By Melissa Meisel, Associate Editor | April 3, 2017 

Multicultural consumers make up nearly half of the Millennial generation (42%) and drive 47% of the total US gross domestic product, according to experts. A new Nielsen report, “Multicultural Millennials: The Multiplier Effect” estimates the group influences upward of $1 trillion in total consumer spending. Multicultural Millennials are bridging the gaps between their birth culture, their own children and mainstream society. 

Most of them are fully ambicultural, shifting from what was once a dominant family-based culture to a posture that blends a variety of cultures into a new mainstream, according to Nielsen. The profound influence on their peers as well as on both younger and older generations, deemed the “multiplier effect,” can be harnessed by marketers and advertisers to expand their market share.

“In addition to the influence they command on their more non-Hispanic white peers, there is another reason marketers and advertisers should be interested in multicultural Millennials: many of them are first generation professionals who are in prime acquisition mode,” said Courtney Jones, vice president of multicultural growth and strategy at Nielsen. “A growing disposable income among multicultural Millennials is a ripe opportunity for companies that court them and make an effort to cultivate and earn their business.” 

When exploring the top consumer categories that multicultural Millennials purchase, African-American Millennials spend more than average on ethnic hair and beauty products while Asian-American Millennials spend more on skin care preparations than the average consumer. Unfortunately, these shopping habits haven’t translated at mass.

In the mass market, multicultural beauty sales have stalled. Ethnic, Afro-American products stayed flat at $567.4 million, according to data from Information Resources Inc. (IRI) for total US multi-outlet (supermarkets, drugstores, mass market retailers, military commissaries and select club and dollar retail chains) for the 52 weeks ended Jan. 17, 2017. In this category, ethnic Afro-American shampoos and conditioners also were even at $177.2 million. Ethnic Afro-American styling aids rose 2.3% to $197 million, ethnic Afro-American relaxers/activators fell 9.8% to $73.9 million, ethnic Afro-American hair color was flat at $42.4 million, ethnic Afro-American accessories increased 1.7% to $26.4 million and children’s products slipped 6% to $13.4 million. Ethnic Afro-American skin care decreased 2.9% to $37.1 million.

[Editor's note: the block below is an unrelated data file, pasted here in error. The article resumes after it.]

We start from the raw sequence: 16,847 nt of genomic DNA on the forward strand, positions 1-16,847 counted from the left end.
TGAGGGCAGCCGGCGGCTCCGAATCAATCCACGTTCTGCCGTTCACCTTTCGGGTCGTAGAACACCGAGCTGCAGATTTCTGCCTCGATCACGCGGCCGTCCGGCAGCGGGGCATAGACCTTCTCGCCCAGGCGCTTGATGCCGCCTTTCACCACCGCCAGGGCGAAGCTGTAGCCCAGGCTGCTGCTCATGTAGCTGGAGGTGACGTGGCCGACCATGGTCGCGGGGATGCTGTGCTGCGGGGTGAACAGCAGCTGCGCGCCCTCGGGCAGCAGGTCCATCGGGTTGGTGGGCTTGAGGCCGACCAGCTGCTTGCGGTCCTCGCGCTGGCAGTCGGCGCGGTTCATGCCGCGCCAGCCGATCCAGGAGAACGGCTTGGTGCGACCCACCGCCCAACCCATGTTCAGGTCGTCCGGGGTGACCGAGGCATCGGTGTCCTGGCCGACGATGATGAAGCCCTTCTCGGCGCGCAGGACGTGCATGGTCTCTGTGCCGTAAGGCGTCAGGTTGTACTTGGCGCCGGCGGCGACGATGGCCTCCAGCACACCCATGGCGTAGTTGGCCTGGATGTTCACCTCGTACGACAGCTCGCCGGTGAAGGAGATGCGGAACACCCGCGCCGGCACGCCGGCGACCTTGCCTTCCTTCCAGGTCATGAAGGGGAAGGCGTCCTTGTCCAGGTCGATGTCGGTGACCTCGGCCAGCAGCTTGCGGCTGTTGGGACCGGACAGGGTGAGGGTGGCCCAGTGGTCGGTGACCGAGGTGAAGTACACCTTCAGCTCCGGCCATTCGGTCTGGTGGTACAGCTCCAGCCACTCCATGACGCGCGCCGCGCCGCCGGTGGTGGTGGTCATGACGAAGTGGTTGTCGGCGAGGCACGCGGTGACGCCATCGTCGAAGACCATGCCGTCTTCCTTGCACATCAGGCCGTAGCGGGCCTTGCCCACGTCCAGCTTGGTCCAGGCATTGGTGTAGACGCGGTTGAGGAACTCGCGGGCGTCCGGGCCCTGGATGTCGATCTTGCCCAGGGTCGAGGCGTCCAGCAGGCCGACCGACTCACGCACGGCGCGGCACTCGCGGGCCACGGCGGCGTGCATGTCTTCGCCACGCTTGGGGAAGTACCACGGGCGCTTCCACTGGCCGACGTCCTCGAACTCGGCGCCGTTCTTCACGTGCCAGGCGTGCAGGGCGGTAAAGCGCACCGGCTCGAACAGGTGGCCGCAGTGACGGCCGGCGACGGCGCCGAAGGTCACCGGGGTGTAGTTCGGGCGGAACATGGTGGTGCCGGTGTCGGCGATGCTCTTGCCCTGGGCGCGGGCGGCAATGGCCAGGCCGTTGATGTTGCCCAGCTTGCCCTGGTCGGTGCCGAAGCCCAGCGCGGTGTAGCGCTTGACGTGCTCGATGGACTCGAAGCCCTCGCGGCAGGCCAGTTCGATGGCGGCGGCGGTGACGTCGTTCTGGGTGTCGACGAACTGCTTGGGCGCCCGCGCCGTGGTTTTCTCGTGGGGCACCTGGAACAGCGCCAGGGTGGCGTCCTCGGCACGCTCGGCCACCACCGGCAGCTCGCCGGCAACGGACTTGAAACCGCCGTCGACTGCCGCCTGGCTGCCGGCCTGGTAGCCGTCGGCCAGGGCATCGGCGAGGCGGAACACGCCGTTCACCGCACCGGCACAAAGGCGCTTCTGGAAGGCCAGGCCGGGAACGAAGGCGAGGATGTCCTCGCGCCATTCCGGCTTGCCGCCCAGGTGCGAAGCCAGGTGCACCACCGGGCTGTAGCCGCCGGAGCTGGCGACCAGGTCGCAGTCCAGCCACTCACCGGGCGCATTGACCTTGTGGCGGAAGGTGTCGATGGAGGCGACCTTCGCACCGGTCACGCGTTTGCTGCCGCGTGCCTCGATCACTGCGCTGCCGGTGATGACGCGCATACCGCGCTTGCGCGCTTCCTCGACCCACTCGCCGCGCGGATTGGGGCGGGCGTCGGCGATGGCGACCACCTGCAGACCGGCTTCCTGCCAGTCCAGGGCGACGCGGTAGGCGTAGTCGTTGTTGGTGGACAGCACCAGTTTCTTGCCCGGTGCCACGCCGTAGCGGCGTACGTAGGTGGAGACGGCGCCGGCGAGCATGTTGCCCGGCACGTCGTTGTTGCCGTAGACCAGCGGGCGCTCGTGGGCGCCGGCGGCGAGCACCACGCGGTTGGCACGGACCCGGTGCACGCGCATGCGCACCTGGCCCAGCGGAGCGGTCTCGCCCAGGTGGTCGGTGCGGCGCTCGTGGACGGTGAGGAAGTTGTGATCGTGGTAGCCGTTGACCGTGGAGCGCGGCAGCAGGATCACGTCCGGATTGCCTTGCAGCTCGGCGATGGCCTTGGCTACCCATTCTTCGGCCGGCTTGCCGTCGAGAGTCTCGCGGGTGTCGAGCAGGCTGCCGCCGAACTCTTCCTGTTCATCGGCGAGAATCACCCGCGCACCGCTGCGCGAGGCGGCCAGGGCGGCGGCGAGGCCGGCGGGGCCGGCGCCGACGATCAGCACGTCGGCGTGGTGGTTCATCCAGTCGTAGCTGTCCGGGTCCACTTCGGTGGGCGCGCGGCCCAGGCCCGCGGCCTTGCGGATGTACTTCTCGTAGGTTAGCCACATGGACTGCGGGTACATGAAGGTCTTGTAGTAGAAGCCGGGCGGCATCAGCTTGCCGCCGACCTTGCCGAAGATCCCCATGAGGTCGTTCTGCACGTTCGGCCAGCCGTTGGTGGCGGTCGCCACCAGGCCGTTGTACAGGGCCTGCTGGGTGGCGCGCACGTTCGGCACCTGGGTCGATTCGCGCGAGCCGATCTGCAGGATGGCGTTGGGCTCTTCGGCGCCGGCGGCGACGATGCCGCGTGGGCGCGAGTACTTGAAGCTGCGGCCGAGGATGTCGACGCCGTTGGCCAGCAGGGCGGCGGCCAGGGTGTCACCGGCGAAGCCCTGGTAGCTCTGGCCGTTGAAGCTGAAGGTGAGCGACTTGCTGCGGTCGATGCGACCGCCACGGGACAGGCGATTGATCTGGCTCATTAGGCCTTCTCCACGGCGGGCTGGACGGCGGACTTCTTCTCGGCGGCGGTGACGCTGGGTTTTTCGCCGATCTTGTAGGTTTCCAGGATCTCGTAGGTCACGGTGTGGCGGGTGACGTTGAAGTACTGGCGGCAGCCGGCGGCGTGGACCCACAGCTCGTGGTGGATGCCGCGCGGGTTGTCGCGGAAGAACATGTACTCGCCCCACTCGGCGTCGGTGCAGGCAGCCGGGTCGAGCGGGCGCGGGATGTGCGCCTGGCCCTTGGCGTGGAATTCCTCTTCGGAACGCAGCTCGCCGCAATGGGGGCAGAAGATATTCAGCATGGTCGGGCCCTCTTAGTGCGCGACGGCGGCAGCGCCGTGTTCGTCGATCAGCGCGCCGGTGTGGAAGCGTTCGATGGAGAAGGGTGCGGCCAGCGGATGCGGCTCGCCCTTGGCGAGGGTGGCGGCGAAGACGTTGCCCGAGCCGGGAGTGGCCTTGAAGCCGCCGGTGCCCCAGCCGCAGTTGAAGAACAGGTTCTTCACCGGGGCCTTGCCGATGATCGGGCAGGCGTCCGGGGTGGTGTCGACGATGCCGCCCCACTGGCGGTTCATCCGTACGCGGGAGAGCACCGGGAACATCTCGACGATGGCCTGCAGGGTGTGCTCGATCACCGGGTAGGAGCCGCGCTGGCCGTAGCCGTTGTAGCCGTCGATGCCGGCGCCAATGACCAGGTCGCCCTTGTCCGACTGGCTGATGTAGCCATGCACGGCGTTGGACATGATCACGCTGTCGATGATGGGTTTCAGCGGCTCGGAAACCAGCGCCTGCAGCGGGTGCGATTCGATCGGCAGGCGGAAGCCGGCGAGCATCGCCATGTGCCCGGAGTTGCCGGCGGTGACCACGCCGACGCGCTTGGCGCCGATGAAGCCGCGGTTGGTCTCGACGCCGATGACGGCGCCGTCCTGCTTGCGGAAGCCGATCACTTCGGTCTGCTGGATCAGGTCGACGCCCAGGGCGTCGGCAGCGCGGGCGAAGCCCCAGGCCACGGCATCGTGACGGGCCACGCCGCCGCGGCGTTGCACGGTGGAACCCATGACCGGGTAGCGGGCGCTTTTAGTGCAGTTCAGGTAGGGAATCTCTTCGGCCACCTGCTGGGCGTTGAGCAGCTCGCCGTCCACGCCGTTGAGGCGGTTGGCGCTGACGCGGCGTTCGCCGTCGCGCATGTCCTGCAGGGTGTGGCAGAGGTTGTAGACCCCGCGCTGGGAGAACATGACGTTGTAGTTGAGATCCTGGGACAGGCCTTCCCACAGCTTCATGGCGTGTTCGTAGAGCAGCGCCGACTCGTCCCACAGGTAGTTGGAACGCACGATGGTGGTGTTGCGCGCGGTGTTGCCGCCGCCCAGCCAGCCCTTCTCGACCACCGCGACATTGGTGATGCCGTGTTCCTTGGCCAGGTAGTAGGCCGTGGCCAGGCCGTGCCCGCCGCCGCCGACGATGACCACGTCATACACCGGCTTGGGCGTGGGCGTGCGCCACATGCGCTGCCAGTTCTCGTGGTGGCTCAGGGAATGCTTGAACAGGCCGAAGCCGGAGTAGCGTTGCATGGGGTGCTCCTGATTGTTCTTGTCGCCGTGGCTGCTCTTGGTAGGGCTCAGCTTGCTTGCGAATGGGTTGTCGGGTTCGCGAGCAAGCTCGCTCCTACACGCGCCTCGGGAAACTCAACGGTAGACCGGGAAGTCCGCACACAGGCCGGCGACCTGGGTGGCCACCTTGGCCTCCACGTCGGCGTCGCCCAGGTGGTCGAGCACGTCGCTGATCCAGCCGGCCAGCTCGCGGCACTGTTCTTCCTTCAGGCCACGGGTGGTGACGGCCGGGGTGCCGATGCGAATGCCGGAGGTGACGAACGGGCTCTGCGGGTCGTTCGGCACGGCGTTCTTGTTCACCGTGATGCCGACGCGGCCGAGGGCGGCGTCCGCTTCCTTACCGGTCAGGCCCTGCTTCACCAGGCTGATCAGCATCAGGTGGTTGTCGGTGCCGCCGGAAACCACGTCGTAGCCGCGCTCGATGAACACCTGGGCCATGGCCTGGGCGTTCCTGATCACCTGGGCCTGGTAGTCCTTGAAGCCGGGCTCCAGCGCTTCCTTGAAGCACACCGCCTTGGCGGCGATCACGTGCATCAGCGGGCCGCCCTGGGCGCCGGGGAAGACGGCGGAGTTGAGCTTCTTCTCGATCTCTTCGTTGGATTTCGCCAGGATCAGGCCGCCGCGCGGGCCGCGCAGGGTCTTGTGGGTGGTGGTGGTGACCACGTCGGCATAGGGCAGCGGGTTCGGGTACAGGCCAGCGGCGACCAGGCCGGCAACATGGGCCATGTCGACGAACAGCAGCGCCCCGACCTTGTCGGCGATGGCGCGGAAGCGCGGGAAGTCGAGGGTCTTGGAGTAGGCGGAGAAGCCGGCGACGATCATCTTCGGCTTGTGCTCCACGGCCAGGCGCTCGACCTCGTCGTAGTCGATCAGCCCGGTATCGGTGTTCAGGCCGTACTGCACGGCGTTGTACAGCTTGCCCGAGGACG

In the ethnic Mexican-American category, sales fell 5.2% to $211.1 million, reported IRI. The Hispanic hair sector slipped 2.9% to $43 million, Hispanic skin care rose 2% to $73 million and “other” Hispanic products slipped 11% to $95.1 million.

So, what will bring this consumer out to the stores? “Today, the multicultural market is heavily reliant on the internet shopper for researching the newest beauty products,” Julie Zepeda, chief executive officer of the National Latino Cosmetology Association, Las Vegas, NV, told Happi. “Between family responsibilities and work the highest percentage of shoppers research of beauty products is done on a home computer.” 

According to Zepeda, today’s multicultural beauty consumers are “ incredibly astute shoppers” who “spend an astronomical amount of time researching their favorite products.” 



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